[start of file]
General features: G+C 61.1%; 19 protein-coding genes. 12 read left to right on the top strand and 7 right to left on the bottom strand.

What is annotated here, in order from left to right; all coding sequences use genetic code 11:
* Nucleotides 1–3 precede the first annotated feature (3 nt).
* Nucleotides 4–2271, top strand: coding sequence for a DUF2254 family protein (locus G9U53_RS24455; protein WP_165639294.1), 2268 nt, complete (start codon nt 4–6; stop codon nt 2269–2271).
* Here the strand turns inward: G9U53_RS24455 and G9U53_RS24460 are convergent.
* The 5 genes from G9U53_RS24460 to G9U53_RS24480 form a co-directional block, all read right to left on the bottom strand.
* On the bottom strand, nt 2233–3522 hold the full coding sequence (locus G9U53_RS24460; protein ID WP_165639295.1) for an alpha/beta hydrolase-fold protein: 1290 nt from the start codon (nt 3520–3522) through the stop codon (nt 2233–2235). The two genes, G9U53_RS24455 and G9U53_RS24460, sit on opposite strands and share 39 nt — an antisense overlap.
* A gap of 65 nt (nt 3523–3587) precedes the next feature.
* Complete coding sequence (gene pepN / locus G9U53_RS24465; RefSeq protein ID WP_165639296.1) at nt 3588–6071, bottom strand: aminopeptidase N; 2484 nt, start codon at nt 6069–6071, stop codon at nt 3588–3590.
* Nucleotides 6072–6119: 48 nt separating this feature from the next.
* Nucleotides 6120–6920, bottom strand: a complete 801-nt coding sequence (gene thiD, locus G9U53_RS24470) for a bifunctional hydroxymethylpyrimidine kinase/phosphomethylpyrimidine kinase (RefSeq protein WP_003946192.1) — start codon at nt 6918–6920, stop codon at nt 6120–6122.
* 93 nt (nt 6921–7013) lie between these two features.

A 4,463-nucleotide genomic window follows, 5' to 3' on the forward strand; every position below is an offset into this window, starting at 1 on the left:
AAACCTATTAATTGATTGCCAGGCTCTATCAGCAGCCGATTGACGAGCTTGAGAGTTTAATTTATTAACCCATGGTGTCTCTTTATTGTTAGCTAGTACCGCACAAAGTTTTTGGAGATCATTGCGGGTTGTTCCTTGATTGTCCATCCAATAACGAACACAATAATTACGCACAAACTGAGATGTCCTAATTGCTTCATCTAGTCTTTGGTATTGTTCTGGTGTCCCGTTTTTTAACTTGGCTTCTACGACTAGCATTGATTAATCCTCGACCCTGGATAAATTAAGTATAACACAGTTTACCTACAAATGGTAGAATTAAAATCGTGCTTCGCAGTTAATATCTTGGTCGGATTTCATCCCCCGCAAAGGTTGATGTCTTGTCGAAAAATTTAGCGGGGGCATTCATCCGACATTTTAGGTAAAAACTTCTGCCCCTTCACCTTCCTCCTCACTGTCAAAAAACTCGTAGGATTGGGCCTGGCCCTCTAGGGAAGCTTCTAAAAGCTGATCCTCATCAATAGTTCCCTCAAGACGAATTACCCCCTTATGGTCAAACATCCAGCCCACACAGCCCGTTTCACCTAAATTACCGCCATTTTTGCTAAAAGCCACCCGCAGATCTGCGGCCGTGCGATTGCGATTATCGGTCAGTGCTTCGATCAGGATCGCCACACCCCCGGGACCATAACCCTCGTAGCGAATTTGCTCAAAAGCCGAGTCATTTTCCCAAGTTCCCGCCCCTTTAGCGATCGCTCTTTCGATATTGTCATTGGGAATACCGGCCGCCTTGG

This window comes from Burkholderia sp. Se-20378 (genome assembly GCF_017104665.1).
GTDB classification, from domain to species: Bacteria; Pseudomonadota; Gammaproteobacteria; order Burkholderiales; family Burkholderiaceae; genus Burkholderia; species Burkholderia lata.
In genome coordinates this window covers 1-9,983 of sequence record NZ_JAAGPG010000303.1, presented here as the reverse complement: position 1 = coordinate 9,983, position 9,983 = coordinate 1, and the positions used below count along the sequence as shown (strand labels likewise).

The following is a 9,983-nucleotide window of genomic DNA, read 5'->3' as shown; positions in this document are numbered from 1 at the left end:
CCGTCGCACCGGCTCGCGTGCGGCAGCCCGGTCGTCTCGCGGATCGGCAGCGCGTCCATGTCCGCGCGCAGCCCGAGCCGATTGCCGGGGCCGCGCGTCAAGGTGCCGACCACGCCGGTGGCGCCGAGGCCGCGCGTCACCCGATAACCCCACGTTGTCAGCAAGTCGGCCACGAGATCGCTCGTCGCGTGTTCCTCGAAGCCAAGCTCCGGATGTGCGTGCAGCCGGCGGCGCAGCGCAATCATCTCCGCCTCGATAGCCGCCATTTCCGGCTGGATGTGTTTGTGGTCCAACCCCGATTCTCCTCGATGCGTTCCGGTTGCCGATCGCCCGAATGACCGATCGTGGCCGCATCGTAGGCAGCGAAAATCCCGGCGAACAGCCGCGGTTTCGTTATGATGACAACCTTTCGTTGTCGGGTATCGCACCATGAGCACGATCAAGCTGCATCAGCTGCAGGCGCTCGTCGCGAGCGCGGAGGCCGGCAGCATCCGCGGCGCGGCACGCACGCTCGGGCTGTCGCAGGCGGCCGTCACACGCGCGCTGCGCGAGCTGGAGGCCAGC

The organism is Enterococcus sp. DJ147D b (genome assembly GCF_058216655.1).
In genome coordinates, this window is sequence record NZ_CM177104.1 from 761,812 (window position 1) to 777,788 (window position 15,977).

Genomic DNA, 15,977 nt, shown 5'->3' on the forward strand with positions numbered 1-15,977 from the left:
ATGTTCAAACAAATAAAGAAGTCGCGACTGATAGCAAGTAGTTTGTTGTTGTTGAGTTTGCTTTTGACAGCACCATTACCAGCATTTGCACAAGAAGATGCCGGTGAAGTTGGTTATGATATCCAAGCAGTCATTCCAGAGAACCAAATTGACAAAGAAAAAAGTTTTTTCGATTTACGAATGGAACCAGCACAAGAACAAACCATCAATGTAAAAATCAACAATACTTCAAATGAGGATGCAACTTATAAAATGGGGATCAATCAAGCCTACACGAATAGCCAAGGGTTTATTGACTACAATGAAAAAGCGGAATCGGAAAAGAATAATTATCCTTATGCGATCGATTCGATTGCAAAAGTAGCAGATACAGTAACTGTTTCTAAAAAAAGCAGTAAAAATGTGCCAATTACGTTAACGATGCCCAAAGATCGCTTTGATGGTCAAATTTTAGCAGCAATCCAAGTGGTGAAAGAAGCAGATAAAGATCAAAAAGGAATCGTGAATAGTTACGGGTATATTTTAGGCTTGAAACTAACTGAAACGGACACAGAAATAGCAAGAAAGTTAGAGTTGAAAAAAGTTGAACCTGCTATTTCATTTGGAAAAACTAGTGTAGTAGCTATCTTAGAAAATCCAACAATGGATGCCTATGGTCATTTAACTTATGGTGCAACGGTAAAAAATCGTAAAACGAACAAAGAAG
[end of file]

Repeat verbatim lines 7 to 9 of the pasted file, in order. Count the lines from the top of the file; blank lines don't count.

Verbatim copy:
* On the bottom strand, nt 2233–3522 hold the full coding sequence (locus G9U53_RS24460; protein ID WP_165639295.1) for an alpha/beta hydrolase-fold protein: 1290 nt from the start codon (nt 3520–3522) through the stop codon (nt 2233–2235). The two genes, G9U53_RS24455 and G9U53_RS24460, sit on opposite strands and share 39 nt — an antisense overlap.
* A gap of 65 nt (nt 3523–3587) precedes the next feature.
* Complete coding sequence (gene pepN / locus G9U53_RS24465; RefSeq protein ID WP_165639296.1) at nt 3588–6071, bottom strand: aminopeptidase N; 2484 nt, start codon at nt 6069–6071, stop codon at nt 3588–3590.